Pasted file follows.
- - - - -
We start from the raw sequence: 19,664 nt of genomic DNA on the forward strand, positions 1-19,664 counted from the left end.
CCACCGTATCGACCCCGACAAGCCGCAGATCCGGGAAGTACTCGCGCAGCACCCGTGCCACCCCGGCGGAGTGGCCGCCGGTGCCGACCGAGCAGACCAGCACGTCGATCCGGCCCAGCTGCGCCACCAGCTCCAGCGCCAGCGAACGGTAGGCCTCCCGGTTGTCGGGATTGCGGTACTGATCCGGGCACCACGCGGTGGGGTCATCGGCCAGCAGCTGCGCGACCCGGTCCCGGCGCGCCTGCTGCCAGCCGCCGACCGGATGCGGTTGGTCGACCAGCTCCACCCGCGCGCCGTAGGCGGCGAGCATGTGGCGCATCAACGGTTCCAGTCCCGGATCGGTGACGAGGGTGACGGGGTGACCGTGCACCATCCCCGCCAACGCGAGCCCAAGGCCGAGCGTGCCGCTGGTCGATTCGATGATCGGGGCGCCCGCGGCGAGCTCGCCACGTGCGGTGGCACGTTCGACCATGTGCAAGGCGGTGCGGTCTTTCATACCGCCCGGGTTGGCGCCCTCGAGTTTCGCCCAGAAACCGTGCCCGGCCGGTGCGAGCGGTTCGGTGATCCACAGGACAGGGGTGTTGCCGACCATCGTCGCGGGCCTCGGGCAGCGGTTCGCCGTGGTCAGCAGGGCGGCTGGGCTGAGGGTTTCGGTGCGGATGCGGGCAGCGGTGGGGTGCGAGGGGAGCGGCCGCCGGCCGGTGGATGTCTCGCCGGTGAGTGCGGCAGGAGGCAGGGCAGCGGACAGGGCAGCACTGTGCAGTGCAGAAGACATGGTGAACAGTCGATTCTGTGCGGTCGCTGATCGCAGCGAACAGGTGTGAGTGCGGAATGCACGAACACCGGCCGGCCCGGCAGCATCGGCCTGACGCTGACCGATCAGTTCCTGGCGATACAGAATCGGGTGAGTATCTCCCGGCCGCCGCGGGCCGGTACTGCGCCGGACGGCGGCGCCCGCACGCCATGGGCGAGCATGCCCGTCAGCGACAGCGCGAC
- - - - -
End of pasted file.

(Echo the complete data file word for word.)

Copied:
We start from the raw sequence: 19,664 nt of genomic DNA on the forward strand, positions 1-19,664 counted from the left end.
CCACCGTATCGACCCCGACAAGCCGCAGATCCGGGAAGTACTCGCGCAGCACCCGTGCCACCCCGGCGGAGTGGCCGCCGGTGCCGACCGAGCAGACCAGCACGTCGATCCGGCCCAGCTGCGCCACCAGCTCCAGCGCCAGCGAACGGTAGGCCTCCCGGTTGTCGGGATTGCGGTACTGATCCGGGCACCACGCGGTGGGGTCATCGGCCAGCAGCTGCGCGACCCGGTCCCGGCGCGCCTGCTGCCAGCCGCCGACCGGATGCGGTTGGTCGACCAGCTCCACCCGCGCGCCGTAGGCGGCGAGCATGTGGCGCATCAACGGTTCCAGTCCCGGATCGGTGACGAGGGTGACGGGGTGACCGTGCACCATCCCCGCCAACGCGAGCCCAAGGCCGAGCGTGCCGCTGGTCGATTCGATGATCGGGGCGCCCGCGGCGAGCTCGCCACGTGCGGTGGCACGTTCGACCATGTGCAAGGCGGTGCGGTCTTTCATACCGCCCGGGTTGGCGCCCTCGAGTTTCGCCCAGAAACCGTGCCCGGCCGGTGCGAGCGGTTCGGTGATCCACAGGACAGGGGTGTTGCCGACCATCGTCGCGGGCCTCGGGCAGCGGTTCGCCGTGGTCAGCAGGGCGGCTGGGCTGAGGGTTTCGGTGCGGATGCGGGCAGCGGTGGGGTGCGAGGGGAGCGGCCGCCGGCCGGTGGATGTCTCGCCGGTGAGTGCGGCAGGAGGCAGGGCAGCGGACAGGGCAGCACTGTGCAGTGCAGAAGACATGGTGAACAGTCGATTCTGTGCGGTCGCTGATCGCAGCGAACAGGTGTGAGTGCGGAATGCACGAACACCGGCCGGCCCGGCAGCATCGGCCTGACGCTGACCGATCAGTTCCTGGCGATACAGAATCGGGTGAGTATCTCCCGGCCGCCGCGGGCCGGTACTGCGCCGGACGGCGGCGCCCGCACGCCATGGGCGAGCATGCCCGTCAGCGACAGCGCGAC